Ovarian cancer most often presents in stage III, comprising more than 50% of all cases. Briefly, a stage 3 diagnosis means that cancer is found in one or both ovaries and has spread to other parts of the abdomen. This is a serious challenge for anyone to endure, but although it may seem initially overwhelming, I am writing this article as a measure of hope for those who are going through this right now.
Ten years ago a woman I knew, let’s call her “Lisa,” was diagnosed with stage 3 ovarian cancer. She had no risk factors of the disease, was diligent about going for her annual gynecological exams and checkups, and she never missed her yearly mammogram. Unfortunately, she was not aware of the early warning signs she was experiencing including indigestion, bloating, pelvic discomfort and pain, and a change in her menstrual periods. Had she realized these were signs and symptoms she should be on the lookout for, she would have seen a doctor earlier and it might have been the difference in stage 1 and stage 3. But she didn’t know the symptoms to look for.
Once finally diagnosed, she underwent surgery with removal of a large tumor, and then 6 sessions of chemotherapy over a period of 15 weeks. During this time she listened to her doctor’s prognosis (not great) and researched the disease, discovering the 5-year survival rate was somewhere around 20%. But she was a strong woman and she was determined to watch her 3 children grow up, finish college, have careers, and raise a family themselves. She was determined to beat this disease. She changed a few things in her life, exercising at least once a day, drinking more water, and eating healthier. Of course she had to go for checkups every few months for the first couple of years, and then every 6 months thereafter.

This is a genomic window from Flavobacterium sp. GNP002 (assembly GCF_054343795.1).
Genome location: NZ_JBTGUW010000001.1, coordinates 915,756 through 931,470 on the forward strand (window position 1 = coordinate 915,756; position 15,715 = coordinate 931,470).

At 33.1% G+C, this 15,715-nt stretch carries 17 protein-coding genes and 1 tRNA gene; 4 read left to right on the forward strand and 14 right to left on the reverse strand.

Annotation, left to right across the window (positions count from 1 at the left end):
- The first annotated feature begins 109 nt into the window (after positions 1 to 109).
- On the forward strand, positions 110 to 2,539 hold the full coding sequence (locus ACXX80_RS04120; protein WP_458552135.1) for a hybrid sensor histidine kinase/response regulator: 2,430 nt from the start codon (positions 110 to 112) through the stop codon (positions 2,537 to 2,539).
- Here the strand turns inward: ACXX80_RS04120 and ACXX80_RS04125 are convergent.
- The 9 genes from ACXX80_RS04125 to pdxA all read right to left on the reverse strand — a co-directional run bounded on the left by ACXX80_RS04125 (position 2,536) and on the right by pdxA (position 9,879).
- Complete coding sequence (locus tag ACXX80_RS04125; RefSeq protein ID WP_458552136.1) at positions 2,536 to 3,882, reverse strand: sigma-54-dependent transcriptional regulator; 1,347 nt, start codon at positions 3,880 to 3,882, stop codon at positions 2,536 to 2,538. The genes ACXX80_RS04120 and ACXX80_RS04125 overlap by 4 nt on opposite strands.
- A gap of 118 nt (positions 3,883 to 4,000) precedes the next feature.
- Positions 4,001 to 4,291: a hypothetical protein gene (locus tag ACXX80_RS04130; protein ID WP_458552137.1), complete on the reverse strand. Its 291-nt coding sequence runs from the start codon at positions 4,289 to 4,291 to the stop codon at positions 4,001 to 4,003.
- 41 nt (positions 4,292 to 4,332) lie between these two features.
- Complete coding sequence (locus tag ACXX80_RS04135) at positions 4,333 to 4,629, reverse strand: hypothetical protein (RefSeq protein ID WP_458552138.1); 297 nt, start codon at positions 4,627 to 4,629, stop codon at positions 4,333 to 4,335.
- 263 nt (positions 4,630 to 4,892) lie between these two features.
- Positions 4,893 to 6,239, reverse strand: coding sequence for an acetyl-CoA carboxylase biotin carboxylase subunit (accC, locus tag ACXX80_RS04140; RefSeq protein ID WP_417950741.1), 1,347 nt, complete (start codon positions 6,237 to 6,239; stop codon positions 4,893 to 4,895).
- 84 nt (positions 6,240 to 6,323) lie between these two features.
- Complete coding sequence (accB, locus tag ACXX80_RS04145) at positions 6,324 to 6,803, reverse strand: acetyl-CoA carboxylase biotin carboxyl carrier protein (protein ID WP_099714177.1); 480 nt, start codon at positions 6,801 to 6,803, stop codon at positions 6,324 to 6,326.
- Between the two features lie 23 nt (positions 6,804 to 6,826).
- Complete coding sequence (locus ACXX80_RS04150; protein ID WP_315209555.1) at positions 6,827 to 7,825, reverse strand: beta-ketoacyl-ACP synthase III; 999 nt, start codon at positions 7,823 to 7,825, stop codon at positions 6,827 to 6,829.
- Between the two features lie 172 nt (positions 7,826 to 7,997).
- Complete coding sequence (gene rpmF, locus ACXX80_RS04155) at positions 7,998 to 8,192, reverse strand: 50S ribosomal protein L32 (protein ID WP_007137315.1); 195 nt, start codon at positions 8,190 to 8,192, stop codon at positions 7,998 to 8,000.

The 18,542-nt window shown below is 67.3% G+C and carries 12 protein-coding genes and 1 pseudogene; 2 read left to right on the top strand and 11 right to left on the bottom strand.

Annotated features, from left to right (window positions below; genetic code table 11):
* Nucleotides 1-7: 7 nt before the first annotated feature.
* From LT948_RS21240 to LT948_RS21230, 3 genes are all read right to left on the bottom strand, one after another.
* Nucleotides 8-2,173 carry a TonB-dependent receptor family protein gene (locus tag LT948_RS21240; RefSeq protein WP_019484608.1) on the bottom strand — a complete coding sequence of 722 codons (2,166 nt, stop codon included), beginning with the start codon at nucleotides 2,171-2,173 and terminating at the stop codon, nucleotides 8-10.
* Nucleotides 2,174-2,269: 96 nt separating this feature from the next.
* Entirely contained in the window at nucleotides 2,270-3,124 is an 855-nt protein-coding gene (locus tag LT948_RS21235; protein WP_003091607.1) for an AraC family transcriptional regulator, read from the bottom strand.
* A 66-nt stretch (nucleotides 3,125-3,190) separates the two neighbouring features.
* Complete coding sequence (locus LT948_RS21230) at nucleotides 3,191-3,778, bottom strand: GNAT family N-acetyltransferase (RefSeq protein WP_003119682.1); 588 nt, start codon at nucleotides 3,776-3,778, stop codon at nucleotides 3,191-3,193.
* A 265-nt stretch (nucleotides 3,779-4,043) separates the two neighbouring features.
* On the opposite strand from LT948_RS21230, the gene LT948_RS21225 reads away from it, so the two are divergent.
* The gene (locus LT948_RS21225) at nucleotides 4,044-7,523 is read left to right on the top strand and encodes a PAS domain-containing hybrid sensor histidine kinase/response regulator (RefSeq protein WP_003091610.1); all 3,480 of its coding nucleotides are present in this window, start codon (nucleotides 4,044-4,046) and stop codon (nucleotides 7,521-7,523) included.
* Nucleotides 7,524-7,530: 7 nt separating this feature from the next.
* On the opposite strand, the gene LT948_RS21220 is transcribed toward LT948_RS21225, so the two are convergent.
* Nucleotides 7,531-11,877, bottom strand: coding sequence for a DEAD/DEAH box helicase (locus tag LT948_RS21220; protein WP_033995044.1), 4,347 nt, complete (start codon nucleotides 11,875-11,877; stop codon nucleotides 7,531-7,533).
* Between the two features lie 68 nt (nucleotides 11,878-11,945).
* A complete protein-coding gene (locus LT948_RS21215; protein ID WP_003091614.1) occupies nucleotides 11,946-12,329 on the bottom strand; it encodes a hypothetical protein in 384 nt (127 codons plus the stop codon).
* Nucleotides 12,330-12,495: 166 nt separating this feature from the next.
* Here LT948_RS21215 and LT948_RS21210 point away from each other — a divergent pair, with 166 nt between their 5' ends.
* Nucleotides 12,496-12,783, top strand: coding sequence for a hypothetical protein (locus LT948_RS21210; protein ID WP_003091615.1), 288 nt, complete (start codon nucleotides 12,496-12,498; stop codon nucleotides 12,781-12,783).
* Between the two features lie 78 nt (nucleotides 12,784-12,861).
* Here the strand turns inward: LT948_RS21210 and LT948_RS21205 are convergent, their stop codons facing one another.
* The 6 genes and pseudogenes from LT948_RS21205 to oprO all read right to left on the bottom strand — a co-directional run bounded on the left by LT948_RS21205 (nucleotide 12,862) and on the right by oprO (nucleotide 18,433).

Just a few months ago, Lisa had the most amazing news. She went for her regular checkup at her oncologist’s office and she was told that since she has been with no evidence of disease (known as NED) for 10 years she is now considered cured and she was discharged from the oncologist’s care.
If you have been diagnosed with stage 3 ovarian cancer, don’t even read the statistics because you are not a number. Especially in this day and time, it is so easy to find negative information on the Internet. I will tell you that I believe the reason for this is people go on the ‘net with their problems and rarely go to talk about things that are going great in their life. This is why I wanted to share this with everyone. Take heart from Lisa’s story and know that a cure is possible for anyone, regardless of what the numbers say.